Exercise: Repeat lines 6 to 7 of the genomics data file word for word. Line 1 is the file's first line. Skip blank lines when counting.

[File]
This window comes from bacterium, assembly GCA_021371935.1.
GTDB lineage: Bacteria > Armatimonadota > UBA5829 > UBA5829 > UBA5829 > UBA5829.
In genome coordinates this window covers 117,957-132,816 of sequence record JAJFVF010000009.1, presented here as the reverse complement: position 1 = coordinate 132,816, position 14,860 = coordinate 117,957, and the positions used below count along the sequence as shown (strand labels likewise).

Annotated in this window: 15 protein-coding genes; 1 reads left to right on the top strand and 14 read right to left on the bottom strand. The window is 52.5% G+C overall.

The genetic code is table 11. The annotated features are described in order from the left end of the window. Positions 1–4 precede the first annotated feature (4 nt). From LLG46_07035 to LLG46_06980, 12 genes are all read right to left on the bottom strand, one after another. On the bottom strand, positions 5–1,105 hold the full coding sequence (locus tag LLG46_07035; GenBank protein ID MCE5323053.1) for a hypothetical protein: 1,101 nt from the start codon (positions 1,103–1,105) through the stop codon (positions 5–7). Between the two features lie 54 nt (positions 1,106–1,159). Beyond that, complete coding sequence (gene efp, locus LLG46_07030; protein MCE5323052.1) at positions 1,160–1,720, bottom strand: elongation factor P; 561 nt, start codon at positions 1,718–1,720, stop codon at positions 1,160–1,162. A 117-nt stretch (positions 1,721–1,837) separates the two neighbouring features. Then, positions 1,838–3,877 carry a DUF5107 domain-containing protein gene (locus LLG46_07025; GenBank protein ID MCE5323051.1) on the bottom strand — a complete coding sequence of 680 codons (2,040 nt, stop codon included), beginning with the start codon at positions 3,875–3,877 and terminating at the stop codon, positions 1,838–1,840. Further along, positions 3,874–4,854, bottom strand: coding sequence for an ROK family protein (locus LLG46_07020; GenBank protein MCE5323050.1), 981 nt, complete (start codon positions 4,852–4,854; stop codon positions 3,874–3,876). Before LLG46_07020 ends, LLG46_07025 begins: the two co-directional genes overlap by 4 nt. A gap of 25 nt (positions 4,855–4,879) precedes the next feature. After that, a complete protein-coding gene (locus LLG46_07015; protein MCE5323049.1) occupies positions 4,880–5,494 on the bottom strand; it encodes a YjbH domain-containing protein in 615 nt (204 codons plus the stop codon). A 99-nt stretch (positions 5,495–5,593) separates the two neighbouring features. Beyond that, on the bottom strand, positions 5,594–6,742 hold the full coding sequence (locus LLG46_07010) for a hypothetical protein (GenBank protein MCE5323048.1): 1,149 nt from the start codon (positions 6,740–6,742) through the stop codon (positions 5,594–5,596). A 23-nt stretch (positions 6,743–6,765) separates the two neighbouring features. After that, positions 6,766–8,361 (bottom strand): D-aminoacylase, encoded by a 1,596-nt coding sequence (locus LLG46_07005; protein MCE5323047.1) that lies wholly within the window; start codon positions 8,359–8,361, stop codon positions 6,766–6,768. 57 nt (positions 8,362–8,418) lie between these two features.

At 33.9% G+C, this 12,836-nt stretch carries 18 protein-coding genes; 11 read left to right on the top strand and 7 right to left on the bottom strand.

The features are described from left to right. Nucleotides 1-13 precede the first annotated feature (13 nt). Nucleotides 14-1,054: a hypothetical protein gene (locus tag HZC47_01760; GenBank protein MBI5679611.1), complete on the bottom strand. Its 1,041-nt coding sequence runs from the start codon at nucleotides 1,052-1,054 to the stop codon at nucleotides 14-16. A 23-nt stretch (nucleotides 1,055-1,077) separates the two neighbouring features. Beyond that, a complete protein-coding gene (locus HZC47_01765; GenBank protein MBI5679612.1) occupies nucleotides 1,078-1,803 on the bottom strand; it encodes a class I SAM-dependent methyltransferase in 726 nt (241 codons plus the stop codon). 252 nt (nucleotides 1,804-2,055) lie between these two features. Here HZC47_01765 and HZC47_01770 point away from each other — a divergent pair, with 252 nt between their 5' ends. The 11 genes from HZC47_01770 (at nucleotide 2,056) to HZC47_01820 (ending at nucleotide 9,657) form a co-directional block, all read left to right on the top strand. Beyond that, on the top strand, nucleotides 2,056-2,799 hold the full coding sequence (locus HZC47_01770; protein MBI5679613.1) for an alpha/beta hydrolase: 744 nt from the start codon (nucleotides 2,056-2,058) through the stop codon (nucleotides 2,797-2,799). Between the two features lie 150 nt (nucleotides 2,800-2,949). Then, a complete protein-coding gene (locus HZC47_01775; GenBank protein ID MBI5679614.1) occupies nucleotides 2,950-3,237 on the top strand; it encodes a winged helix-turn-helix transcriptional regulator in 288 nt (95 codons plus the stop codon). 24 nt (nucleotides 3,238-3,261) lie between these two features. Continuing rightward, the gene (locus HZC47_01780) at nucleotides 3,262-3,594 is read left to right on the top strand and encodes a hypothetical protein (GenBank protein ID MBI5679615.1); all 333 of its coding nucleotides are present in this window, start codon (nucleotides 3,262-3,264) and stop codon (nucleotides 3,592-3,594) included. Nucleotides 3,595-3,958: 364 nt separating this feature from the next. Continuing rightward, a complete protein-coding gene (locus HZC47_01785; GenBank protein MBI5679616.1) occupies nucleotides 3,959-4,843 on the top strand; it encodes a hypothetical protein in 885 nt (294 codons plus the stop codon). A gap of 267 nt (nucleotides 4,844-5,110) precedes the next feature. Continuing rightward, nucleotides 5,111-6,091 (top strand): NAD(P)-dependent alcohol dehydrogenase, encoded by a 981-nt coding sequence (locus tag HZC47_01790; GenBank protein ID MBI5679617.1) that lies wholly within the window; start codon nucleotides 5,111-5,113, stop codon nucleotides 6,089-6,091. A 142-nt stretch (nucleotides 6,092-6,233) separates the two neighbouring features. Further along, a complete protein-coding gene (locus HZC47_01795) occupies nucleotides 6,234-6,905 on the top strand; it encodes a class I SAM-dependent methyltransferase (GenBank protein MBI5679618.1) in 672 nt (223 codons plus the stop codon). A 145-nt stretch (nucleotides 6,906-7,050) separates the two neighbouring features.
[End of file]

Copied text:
At 33.9% G+C, this 12,836-nt stretch carries 18 protein-coding genes; 11 read left to right on the top strand and 7 right to left on the bottom strand.

The features are described from left to right. Nucleotides 1-13 precede the first annotated feature (13 nt). Nucleotides 14-1,054: a hypothetical protein gene (locus tag HZC47_01760; GenBank protein MBI5679611.1), complete on the bottom strand. Its 1,041-nt coding sequence runs from the start codon at nucleotides 1,052-1,054 to the stop codon at nucleotides 14-16. A 23-nt stretch (nucleotides 1,055-1,077) separates the two neighbouring features. Beyond that, a complete protein-coding gene (locus HZC47_01765; GenBank protein MBI5679612.1) occupies nucleotides 1,078-1,803 on the bottom strand; it encodes a class I SAM-dependent methyltransferase in 726 nt (241 codons plus the stop codon). 252 nt (nucleotides 1,804-2,055) lie between these two features. Here HZC47_01765 and HZC47_01770 point away from each other — a divergent pair, with 252 nt between their 5' ends. The 11 genes from HZC47_01770 (at nucleotide 2,056) to HZC47_01820 (ending at nucleotide 9,657) form a co-directional block, all read left to right on the top strand. Beyond that, on the top strand, nucleotides 2,056-2,799 hold the full coding sequence (locus HZC47_01770; protein MBI5679613.1) for an alpha/beta hydrolase: 744 nt from the start codon (nucleotides 2,056-2,058) through the stop codon (nucleotides 2,797-2,799). Between the two features lie 150 nt (nucleotides 2,800-2,949). Then, a complete protein-coding gene (locus HZC47_01775; GenBank protein ID MBI5679614.1) occupies nucleotides 2,950-3,237 on the top strand; it encodes a winged helix-turn-helix transcriptional regulator in 288 nt (95 codons plus the stop codon). 24 nt (nucleotides 3,238-3,261) lie between these two features. Continuing rightward, the gene (locus HZC47_01780) at nucleotides 3,262-3,594 is read left to right on the top strand and encodes a hypothetical protein (GenBank protein ID MBI5679615.1); all 333 of its coding nucleotides are present in this window, start codon (nucleotides 3,262-3,264) and stop codon (nucleotides 3,592-3,594) included. Nucleotides 3,595-3,958: 364 nt separating this feature from the next. Continuing rightward, a complete protein-coding gene (locus HZC47_01785; GenBank protein MBI5679616.1) occupies nucleotides 3,959-4,843 on the top strand; it encodes a hypothetical protein in 885 nt (294 codons plus the stop codon). A gap of 267 nt (nucleotides 4,844-5,110) precedes the next feature. Continuing rightward, nucleotides 5,111-6,091 (top strand): NAD(P)-dependent alcohol dehydrogenase, encoded by a 981-nt coding sequence (locus tag HZC47_01790; GenBank protein ID MBI5679617.1) that lies wholly within the window; start codon nucleotides 5,111-5,113, stop codon nucleotides 6,089-6,091. A 142-nt stretch (nucleotides 6,092-6,233) separates the two neighbouring features. Further along, a complete protein-coding gene (locus HZC47_01795) occupies nucleotides 6,234-6,905 on the top strand; it encodes a class I SAM-dependent methyltransferase (GenBank protein MBI5679618.1) in 672 nt (223 codons plus the stop codon). A 145-nt stretch (nucleotides 6,906-7,050) separates the two neighbouring features.